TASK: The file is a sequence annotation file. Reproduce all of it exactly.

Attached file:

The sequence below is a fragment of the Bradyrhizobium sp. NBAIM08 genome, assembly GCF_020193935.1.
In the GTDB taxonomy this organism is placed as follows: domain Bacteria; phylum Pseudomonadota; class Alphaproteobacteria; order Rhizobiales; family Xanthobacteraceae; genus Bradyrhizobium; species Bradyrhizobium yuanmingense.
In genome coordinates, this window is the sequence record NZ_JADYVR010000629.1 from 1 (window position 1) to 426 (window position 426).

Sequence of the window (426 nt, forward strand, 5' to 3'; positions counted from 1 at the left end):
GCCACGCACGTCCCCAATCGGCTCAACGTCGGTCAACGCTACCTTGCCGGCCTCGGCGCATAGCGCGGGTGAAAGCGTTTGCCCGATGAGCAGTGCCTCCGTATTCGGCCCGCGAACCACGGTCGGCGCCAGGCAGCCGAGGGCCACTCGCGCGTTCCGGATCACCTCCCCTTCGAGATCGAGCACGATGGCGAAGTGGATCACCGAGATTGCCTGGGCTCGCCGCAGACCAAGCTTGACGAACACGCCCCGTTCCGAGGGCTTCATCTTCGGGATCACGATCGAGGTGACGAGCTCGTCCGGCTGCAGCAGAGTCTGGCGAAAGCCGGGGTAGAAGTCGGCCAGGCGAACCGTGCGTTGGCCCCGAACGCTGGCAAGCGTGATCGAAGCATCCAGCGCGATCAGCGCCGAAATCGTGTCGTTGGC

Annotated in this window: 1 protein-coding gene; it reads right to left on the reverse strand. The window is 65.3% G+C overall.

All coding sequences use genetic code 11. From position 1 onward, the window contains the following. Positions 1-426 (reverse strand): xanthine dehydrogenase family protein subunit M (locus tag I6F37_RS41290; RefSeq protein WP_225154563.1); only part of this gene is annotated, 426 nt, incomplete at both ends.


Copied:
The sequence below is a fragment of the Bradyrhizobium sp. NBAIM08 genome, assembly GCF_020193935.1.
In the GTDB taxonomy this organism is placed as follows: domain Bacteria; phylum Pseudomonadota; class Alphaproteobacteria; order Rhizobiales; family Xanthobacteraceae; genus Bradyrhizobium; species Bradyrhizobium yuanmingense.
In genome coordinates, this window is the sequence record NZ_JADYVR010000629.1 from 1 (window position 1) to 426 (window position 426).

Sequence of the window (426 nt, forward strand, 5' to 3'; positions counted from 1 at the left end):
GCCACGCACGTCCCCAATCGGCTCAACGTCGGTCAACGCTACCTTGCCGGCCTCGGCGCATAGCGCGGGTGAAAGCGTTTGCCCGATGAGCAGTGCCTCCGTATTCGGCCCGCGAACCACGGTCGGCGCCAGGCAGCCGAGGGCCACTCGCGCGTTCCGGATCACCTCCCCTTCGAGATCGAGCACGATGGCGAAGTGGATCACCGAGATTGCCTGGGCTCGCCGCAGACCAAGCTTGACGAACACGCCCCGTTCCGAGGGCTTCATCTTCGGGATCACGATCGAGGTGACGAGCTCGTCCGGCTGCAGCAGAGTCTGGCGAAAGCCGGGGTAGAAGTCGGCCAGGCGAACCGTGCGTTGGCCCCGAACGCTGGCAAGCGTGATCGAAGCATCCAGCGCGATCAGCGCCGAAATCGTGTCGTTGGC

Annotated in this window: 1 protein-coding gene; it reads right to left on the reverse strand. The window is 65.3% G+C overall.

All coding sequences use genetic code 11. From position 1 onward, the window contains the following. Positions 1-426 (reverse strand): xanthine dehydrogenase family protein subunit M (locus tag I6F37_RS41290; RefSeq protein WP_225154563.1); only part of this gene is annotated, 426 nt, incomplete at both ends.